Frequently Asked Questions
How did you select which data to map?
To develop a manageable set of data we had to select from a vast array of archive information. This blog post describes the process of narrowing the focus by selecting a time period, a region and a sub-set of maps.
The Bomb Sight is using the Bomb Census Maps as the primary data in the tools we are developing. The maps are part of an extensive array of material collected during the Bomb Census Survey 1940 to 1945, organised by the Ministry of Home Security. The records are held in The National Archive (TNA), and we are using the maps with a non-commercial education licence.
Due to the sheer volume of records, photos, documents and information collected during the Bomb Census Survey – the project had to carefully select data to prevent information overload which might mean we miss our completion deadlines. For this reason we spent some time before Christmas at the Archives with one of TNA’s map archivists Andrew Janes. The image shows a snapshot of the types of documents collected during the bomb census. The array of information had the purpose of providing the government with a complete picture of air raid patterns, types of weapon used and the damage caused (TNA, 2011).
How Did You Select a Time Period to Use?
To select a manageable data set we first decided to restrict the time period of the project to the period of the most intensive bombing known as The Blitz. The word ‘Blitz‘ is derived from the from the German term ‘Blitzkrieg’ (lightning war) and is associated with a period of continued aerial bombing by the Germans on Britain (Imperial War Museum, 2011). The Blitz started on the 7th September 1940 and continued until the spring of the following year. The maps in the archive do not completely align with the time period of the blitz so there is a slight mismatch but the reporting period we are investigating is between October 7th 1940 and June 1941 as this is the period in which data were collected.
How Did You Select Your Study Area?
During the war Britain was divided into Civil Defence Regions – of which there were 12. London was recorded as region 5 and was sub-divided into 9 Civil Defence Groups. The project will be exploring Bomb Census Maps from across Region 5.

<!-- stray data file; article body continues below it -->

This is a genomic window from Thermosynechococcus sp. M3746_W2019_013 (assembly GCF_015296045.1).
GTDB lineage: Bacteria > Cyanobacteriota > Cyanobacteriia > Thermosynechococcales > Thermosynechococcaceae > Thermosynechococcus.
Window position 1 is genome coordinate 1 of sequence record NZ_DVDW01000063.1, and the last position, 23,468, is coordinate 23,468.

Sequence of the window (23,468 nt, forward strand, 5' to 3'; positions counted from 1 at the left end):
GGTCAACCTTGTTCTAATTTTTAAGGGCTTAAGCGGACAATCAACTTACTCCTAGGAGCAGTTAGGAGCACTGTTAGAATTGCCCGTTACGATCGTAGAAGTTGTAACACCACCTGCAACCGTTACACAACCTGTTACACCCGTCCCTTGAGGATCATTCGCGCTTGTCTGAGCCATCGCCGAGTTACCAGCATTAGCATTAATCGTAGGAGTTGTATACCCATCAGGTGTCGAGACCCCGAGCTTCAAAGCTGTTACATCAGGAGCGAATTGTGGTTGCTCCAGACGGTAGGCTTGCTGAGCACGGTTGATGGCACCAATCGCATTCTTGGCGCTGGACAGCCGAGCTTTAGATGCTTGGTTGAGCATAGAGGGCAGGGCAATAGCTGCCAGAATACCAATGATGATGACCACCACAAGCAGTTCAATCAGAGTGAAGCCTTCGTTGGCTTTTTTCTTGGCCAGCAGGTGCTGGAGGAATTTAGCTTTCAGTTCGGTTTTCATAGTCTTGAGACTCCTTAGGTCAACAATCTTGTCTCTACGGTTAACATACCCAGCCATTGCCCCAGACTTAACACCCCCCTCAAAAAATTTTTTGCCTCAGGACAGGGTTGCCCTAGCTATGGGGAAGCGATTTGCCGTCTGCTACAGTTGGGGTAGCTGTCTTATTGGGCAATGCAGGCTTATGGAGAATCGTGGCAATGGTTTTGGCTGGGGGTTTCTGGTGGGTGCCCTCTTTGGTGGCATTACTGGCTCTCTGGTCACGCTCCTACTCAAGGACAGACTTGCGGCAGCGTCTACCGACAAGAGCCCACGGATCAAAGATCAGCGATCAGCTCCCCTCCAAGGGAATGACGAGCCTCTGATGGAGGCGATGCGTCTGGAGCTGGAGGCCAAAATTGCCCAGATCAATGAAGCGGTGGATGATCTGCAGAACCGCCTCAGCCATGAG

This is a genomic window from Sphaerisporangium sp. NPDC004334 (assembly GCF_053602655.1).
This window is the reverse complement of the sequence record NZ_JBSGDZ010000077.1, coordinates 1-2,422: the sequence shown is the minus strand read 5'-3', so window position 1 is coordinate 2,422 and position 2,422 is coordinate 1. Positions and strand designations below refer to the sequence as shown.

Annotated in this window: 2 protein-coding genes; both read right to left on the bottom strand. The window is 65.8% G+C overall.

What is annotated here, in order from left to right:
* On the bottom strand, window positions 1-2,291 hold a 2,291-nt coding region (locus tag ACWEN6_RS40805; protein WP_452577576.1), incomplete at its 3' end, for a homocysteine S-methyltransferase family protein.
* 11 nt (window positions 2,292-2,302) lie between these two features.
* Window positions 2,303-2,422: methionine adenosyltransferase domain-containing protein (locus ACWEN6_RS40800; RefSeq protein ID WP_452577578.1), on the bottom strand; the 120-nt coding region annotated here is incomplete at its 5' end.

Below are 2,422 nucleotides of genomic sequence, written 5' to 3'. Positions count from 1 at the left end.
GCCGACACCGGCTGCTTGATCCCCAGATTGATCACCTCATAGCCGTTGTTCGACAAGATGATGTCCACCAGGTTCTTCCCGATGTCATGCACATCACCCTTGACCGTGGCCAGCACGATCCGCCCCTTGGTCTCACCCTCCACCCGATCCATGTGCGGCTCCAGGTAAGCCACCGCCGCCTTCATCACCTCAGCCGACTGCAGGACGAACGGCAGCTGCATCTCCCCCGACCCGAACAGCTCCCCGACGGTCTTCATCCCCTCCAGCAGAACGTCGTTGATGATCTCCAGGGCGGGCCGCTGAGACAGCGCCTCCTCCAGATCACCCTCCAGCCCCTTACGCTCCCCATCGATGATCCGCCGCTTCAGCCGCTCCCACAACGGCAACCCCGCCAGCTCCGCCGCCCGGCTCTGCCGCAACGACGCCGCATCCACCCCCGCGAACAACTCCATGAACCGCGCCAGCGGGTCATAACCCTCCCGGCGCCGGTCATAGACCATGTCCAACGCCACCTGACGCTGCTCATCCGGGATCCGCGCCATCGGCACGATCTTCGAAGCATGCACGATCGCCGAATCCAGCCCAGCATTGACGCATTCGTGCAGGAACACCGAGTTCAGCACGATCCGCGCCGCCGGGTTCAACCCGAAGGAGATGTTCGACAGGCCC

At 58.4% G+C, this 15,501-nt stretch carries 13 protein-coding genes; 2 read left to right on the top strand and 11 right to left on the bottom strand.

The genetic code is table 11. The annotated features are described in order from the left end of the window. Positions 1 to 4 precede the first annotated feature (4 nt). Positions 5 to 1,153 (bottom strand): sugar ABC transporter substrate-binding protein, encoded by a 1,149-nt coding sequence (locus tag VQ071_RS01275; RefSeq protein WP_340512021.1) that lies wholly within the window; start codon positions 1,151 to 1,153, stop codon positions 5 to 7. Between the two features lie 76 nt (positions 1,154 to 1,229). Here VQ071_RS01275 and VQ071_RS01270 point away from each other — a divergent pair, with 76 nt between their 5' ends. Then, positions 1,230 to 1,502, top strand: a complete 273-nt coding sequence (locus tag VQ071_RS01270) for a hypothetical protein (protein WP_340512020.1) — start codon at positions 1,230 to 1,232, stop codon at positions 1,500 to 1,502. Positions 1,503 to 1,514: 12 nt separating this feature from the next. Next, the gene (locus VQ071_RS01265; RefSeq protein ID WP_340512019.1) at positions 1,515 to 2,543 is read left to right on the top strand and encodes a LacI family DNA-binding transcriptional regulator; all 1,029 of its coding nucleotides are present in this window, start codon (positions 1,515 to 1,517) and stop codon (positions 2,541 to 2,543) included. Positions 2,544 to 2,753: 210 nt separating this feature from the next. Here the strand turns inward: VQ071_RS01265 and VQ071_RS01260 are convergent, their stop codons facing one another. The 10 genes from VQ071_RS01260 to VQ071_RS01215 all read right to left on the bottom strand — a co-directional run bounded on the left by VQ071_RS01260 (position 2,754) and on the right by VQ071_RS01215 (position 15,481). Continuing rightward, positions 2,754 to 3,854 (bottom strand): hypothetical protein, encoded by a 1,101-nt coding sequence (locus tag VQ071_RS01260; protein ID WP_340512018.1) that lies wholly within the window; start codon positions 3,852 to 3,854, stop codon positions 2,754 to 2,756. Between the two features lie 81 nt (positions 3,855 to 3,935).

The other regions were as follows:
- Northern Region
- North Eastern
- North Midland
- South western
- North Western
Selecting the Bomb Maps
The primary focus of the project is not about digitising maps but about clustering different data. Therefore having selected a time period and a study area the final step was to select which of the archive data to use. We have selected to look at two types of map from the HO193 map series in order to (1) obtain an aggregate view of all the bombs dropped during the period of interest and (2) see in detail the first week of the reporting period.
Aggregate maps of nightly Bomb Drops during the period October 7th, 1940 to 6th June, 1941 (archive record: HO193/13)
- maps are at a scale of 1: 12:500 and there are number of maps at 1:25000 for central London – as per the images shown (HO193/13).
- The London Region (Civil Defence Region 5) is divided into a series of tiles (map sheets) based on the Military Grid Projection System (MGPS).
- There are 35 different map sheets in the archive that cover each of the tiles.
- For each bomb dropped a point on the map has been recorded to show the location of where it fell
- The maps were labelled SECRET but declassified in 1971.
The original maps are very fragile due to the quality of paper available at the time.
Weekly plots showing day of week and bomb type: First week of the available reporting period : 7th – 14th October 1940 for Central & East London only (archive record: HO193/01)
- 2.5 inch map sheets for each week
- Plots showing all the bombs that fell that week
- For the period of the Blitz there are 559 map sheets
- The project will use weekly bomb plots for the First week of the reporting period- for Central and East London (7th to 14th October 1940) (HO193 / 01)
- This will provide an overview of daily intensity and proof of concept to hopefully enable the remaining weekly maps to be integrated
- Maps record point of impact, a symbol is used to classify the type of bomb
- Each point of impact is in a different colour to denote the day of the week in which the bomb fell.
- The maps do not record size of bomb